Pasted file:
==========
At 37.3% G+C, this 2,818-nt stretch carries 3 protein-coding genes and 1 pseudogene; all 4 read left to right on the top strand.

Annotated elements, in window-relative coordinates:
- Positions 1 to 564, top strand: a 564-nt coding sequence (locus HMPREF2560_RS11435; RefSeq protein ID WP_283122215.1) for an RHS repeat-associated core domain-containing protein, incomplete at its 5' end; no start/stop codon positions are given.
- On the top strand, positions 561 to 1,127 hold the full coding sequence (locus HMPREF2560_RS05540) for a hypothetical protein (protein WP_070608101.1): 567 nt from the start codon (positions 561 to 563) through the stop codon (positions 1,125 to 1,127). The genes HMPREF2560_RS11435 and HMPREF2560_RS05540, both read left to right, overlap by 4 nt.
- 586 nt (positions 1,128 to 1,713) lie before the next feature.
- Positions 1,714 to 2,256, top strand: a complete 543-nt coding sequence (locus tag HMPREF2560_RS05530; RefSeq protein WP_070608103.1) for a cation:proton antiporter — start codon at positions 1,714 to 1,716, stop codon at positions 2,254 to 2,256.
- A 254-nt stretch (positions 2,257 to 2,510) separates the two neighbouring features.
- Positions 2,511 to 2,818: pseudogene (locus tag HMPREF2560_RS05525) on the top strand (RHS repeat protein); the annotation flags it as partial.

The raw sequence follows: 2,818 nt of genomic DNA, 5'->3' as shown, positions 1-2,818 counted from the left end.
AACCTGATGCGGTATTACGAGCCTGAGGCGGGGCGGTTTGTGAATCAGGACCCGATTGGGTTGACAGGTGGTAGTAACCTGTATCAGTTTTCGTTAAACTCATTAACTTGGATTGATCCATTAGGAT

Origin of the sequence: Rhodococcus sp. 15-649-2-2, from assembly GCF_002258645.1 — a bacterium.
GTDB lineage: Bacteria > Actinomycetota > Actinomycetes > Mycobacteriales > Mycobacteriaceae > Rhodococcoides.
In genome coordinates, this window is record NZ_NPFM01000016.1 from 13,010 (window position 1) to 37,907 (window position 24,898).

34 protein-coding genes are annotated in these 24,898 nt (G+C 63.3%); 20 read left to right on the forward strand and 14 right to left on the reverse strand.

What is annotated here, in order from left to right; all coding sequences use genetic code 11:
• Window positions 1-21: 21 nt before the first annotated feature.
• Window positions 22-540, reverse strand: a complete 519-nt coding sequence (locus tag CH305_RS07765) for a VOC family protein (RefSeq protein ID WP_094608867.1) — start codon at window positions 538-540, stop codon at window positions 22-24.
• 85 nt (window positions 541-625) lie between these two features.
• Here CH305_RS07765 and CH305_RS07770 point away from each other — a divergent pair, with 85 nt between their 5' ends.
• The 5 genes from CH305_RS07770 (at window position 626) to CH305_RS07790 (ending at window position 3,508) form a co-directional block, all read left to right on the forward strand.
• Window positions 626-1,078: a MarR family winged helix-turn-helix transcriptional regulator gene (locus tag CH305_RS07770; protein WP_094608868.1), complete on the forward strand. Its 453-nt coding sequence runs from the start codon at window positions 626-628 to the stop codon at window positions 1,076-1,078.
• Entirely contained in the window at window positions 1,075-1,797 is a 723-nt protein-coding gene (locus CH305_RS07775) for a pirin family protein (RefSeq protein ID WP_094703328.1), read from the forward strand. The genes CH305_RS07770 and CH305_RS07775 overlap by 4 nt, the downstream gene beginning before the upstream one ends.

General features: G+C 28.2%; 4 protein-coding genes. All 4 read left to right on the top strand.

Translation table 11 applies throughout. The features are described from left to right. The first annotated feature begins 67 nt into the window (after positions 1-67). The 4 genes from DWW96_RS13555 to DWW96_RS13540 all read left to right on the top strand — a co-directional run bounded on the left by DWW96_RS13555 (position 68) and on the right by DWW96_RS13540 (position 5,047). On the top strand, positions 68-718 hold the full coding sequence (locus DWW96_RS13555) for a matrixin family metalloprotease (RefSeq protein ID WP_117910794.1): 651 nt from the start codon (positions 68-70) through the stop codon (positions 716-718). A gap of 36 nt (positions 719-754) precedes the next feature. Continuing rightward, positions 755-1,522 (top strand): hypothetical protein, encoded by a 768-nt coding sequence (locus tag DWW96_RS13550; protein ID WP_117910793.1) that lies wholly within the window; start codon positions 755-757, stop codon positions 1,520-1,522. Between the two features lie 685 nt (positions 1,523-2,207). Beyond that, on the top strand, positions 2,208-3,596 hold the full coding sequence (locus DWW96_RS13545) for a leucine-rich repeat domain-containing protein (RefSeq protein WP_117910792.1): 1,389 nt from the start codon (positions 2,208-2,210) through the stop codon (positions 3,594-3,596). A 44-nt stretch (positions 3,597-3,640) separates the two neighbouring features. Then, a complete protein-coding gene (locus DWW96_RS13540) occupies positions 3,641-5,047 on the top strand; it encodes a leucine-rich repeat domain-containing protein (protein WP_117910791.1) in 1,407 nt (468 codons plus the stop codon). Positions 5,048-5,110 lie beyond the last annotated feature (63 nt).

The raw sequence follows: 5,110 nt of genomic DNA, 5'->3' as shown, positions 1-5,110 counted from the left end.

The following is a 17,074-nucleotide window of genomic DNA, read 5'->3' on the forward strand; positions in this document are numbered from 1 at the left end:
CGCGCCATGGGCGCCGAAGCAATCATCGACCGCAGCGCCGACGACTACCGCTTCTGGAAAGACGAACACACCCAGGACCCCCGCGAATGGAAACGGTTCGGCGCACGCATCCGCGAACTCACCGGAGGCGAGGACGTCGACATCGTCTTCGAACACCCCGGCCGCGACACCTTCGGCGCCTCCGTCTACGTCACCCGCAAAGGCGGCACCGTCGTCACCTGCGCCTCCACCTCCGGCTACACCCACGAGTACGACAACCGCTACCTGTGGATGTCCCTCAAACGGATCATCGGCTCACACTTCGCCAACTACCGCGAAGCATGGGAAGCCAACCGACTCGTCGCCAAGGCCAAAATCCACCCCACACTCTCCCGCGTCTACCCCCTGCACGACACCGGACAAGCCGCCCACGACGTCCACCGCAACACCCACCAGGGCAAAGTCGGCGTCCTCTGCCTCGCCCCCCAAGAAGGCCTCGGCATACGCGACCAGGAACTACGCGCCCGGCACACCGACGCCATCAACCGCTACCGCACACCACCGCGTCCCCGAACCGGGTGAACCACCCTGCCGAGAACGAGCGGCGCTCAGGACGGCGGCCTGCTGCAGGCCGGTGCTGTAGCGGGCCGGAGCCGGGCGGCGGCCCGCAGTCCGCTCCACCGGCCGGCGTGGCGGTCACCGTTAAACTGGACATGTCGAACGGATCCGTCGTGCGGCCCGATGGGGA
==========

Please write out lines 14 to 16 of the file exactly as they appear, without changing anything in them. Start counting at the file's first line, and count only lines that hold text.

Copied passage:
34 protein-coding genes are annotated in these 24,898 nt (G+C 63.3%); 20 read left to right on the forward strand and 14 right to left on the reverse strand.

What is annotated here, in order from left to right; all coding sequences use genetic code 11:
• Window positions 1-21: 21 nt before the first annotated feature.